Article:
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Personal Tech

Facebook Is Losing Teens, But Not Dead Yet

Facebook Is Losing Teens, But Not Dead Yet
December 30, 2013 10:19AM

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Despite the reports attributing Facebook's decline to the loss of teen members, they are still the largest age group on the site. Additionally, Facebook has generally grown because other age groups are catching up. There has been a massive increase in user interaction among older Facebook users who also have more money to spend at the site.

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Over the course of the past year, there's been much discussion about Facebook's decline in popularity, with many users posting far less frequently than they used to. Some attribute the decline to concerns over privacy and Facebook's frequent changes, as well as the increased focus on advertising. At the same time, Facebook has seen a decrease in users, specifically among teens who are beginning to view it as less important than other social sites including Instagram, Snapchat, and Twitter.

A new study has attempted to quantify the number of teens who are leaving Facebook in favor of other services. Along with those statistics, at least one of the study's researchers has gone so far as to say that Facebook is "basically dead and buried." While it may be true that some teens are leaving the network, Facebook seems to be doing just fine, when looking at the larger picture.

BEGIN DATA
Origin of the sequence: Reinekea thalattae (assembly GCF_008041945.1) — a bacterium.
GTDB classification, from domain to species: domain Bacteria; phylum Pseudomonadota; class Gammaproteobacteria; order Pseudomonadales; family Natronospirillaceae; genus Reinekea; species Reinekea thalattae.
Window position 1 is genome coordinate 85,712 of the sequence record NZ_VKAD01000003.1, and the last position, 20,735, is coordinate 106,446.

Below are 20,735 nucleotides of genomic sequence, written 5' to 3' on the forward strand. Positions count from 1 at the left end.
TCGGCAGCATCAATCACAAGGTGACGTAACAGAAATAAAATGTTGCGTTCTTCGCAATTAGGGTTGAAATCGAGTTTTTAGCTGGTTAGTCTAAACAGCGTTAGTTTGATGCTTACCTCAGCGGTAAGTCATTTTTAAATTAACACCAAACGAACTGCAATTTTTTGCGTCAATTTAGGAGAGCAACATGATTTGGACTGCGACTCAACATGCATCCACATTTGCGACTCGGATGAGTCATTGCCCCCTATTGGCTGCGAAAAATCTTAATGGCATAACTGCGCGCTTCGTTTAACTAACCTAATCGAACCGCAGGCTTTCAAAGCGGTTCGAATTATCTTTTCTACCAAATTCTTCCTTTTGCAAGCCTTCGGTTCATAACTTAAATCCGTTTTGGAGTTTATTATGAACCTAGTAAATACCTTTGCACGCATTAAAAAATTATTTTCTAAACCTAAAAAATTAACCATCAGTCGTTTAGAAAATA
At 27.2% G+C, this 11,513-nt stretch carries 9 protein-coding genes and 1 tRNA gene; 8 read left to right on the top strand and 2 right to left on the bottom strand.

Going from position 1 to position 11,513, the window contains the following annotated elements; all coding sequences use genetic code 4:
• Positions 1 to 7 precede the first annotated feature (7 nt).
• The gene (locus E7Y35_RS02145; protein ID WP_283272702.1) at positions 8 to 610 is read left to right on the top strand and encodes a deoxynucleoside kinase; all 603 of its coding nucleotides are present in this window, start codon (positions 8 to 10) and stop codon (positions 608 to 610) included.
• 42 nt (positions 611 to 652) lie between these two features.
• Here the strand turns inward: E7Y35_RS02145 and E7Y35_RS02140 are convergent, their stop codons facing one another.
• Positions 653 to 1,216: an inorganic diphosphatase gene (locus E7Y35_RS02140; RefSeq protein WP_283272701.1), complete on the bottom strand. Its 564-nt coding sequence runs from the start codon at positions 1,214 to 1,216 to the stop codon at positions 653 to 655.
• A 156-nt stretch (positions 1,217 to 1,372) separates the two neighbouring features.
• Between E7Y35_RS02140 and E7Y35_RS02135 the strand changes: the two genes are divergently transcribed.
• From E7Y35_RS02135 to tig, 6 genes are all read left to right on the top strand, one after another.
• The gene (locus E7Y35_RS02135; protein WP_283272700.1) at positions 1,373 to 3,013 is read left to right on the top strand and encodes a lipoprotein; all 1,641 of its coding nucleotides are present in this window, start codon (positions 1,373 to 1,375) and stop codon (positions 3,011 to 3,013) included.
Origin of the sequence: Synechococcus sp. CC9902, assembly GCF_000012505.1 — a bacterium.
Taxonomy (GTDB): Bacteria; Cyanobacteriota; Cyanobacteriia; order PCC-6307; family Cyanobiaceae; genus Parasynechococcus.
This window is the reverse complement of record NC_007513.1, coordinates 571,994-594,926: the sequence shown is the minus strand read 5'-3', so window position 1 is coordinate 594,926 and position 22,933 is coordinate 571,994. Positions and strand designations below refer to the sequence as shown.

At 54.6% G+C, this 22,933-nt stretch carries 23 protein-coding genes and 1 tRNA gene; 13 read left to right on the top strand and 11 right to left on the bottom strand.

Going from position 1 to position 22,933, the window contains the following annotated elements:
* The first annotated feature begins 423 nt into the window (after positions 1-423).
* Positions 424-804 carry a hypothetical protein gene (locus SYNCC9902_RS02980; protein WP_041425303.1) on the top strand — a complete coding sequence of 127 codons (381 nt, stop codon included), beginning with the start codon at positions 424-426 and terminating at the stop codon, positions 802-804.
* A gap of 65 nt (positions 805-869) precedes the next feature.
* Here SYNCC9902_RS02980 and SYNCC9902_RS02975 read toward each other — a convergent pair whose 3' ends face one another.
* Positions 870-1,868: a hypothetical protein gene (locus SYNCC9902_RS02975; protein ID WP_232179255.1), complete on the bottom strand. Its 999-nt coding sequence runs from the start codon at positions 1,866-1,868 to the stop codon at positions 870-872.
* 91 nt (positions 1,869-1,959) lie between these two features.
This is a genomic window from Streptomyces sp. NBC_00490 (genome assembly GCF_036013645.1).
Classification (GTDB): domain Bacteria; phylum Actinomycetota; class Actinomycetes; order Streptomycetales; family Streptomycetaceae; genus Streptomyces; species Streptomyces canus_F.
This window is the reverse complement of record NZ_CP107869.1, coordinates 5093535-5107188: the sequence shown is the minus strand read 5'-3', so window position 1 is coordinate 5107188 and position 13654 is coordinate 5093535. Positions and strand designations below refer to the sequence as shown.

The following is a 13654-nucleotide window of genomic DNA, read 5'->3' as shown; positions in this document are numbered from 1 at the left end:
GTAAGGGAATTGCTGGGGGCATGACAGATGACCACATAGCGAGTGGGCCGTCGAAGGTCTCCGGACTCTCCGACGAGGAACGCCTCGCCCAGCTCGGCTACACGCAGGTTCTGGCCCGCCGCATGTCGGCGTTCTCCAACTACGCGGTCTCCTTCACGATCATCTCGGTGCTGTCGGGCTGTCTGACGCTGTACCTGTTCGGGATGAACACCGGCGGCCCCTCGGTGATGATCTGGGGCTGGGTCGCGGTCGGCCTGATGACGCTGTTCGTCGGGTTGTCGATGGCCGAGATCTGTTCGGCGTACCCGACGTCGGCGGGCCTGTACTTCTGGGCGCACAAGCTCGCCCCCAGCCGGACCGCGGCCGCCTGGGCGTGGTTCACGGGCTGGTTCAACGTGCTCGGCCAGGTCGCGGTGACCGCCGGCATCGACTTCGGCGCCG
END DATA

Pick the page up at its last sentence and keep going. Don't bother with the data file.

Exaggerated Claims

Professor Daniel Miller helped produce the European-based Social Media Impact Study (SMIS), which analyzes how social media is affecting our lives. Information from the study has fueled much of the media coverage about Facebook's decline in popularity over the past year.

In one of SMIS's reports, Miller mentioned the large numbers of teens who appear to be leaving Facebook because their parents are on the network, making it an "uncool" place to be. "What we've learned from working with 16-18 year olds in the UK is that Facebook is not just on the slide, it is basically dead and buried," says Miller.

The problem with the way that the media has construed Miller's statements is that some people seem to think that SMIS has put together a massive international report specifically on Facebook's demise. In reality, these statements were based off a smaller set of research in the U.K. that was only mentioned in one section of SMIS's article.

The one statement that Facebook is "dead and buried" has led many people to assume that is, in fact, the case. But with more than a billion users and a loyal following, the social network actually seems to be thriving. Still, based on the stats, at least some changes may be needed for Facebook to regain popularity among the teen demographic.

What's Really Going On?

Despite the reports attributing Facebook's decline to the loss of teen members, they are still the largest age group on the site. Additionally, Facebook has generally grown because other age groups are catching up. Other analysts agree that many teens have changed their use patterns with Facebook, as they have found mobile-centered apps to be more enjoyable. As a whole, though, teens are not causing the demise of the entire network.

Indeed, teens along with 20-somethings, have been using the network less frequently. But at the same time, there has been a massive increase in user interaction among older users who may have more time and money to spend on the site. Thus, a slight decrease in teens has been counteracted by a huge increase in older users who are now enabling use of Facebook to grow around the world.

Even though Miller and SMIS are frequently being quoted for calling Facebook dead, it may be more accurate to simply call the network "uncool" in comparison to how it used to be.

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